CODIS was established in 1994 by the DNA Identification Act and implemented in 1998.
A drop of blood. A single strand of hair. That's all the Nebraska State Patrol needs to collect a DNA sample.
The Crime Laboratory has officially recorded its 200th DNA match. The hit involved DNA from a Lincoln burglary case.
"Any hit is important with CODIS," said Katie Rector, State CODIS Administrator. "You're helping someone's life-- whether you're exonerating someone or identifying a potential suspect.
"So every hit is important. This just happened to be a round number that the state patrol is excited about."
DNA samples are taken from crime scene evidence and can include blood, skin cells or hair.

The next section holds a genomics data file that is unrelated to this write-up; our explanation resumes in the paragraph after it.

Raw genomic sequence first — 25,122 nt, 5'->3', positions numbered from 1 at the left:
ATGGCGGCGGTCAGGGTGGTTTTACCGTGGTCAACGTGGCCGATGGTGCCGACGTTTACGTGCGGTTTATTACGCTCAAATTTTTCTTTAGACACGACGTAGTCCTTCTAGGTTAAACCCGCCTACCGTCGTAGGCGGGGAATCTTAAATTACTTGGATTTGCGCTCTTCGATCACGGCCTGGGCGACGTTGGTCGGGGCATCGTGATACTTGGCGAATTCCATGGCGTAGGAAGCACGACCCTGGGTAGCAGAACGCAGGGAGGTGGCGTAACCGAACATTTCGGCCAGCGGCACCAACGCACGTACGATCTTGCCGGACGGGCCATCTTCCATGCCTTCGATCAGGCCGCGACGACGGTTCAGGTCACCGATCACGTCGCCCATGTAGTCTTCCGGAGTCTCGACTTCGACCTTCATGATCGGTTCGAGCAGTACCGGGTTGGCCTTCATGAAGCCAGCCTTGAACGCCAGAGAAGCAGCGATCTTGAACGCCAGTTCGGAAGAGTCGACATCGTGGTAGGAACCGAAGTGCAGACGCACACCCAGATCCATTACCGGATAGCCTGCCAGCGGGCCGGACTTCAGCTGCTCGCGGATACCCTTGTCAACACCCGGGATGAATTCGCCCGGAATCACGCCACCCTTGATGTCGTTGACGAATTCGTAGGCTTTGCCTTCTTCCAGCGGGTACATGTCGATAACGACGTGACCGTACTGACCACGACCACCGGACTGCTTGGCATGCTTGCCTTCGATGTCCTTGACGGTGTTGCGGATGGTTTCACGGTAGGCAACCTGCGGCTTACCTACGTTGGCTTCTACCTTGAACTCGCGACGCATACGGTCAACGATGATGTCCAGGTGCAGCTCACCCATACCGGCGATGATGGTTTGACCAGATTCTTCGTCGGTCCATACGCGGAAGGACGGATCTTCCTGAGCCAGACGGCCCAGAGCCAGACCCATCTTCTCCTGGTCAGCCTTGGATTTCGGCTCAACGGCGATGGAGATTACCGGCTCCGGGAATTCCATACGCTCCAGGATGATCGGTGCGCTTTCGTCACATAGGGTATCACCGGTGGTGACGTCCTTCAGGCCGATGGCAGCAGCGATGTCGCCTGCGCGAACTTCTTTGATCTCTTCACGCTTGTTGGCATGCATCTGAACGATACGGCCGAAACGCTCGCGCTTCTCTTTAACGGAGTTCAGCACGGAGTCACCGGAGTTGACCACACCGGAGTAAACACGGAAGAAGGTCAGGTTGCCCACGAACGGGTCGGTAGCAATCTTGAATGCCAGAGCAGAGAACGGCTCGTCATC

The Crime Lab uses its Combined DNA Index System (CODIS) to match these samples from those taken from state offenders.
Lincoln's lab is the only one with a CODIS in Nebraska. .
"It's a good thing because a lot of our cases that are involved in CODIS hits don't have any suspects identified. And the investigation would go no where. So when a CODIS hit happens, then we are able to provide the law enforcement agency with a lead. "
As of August, the state had more than 19,000 offender profiles and 1,060 forensic samples.
"The CODIS data base is an invaluable investigative tool for law enforcement agencies across the state," said Colonel David Sankey, Superintendent Nebraska State Patrol.
"Our Crime Laboratory takes great pride in maintaining the database and ensuring its integrity."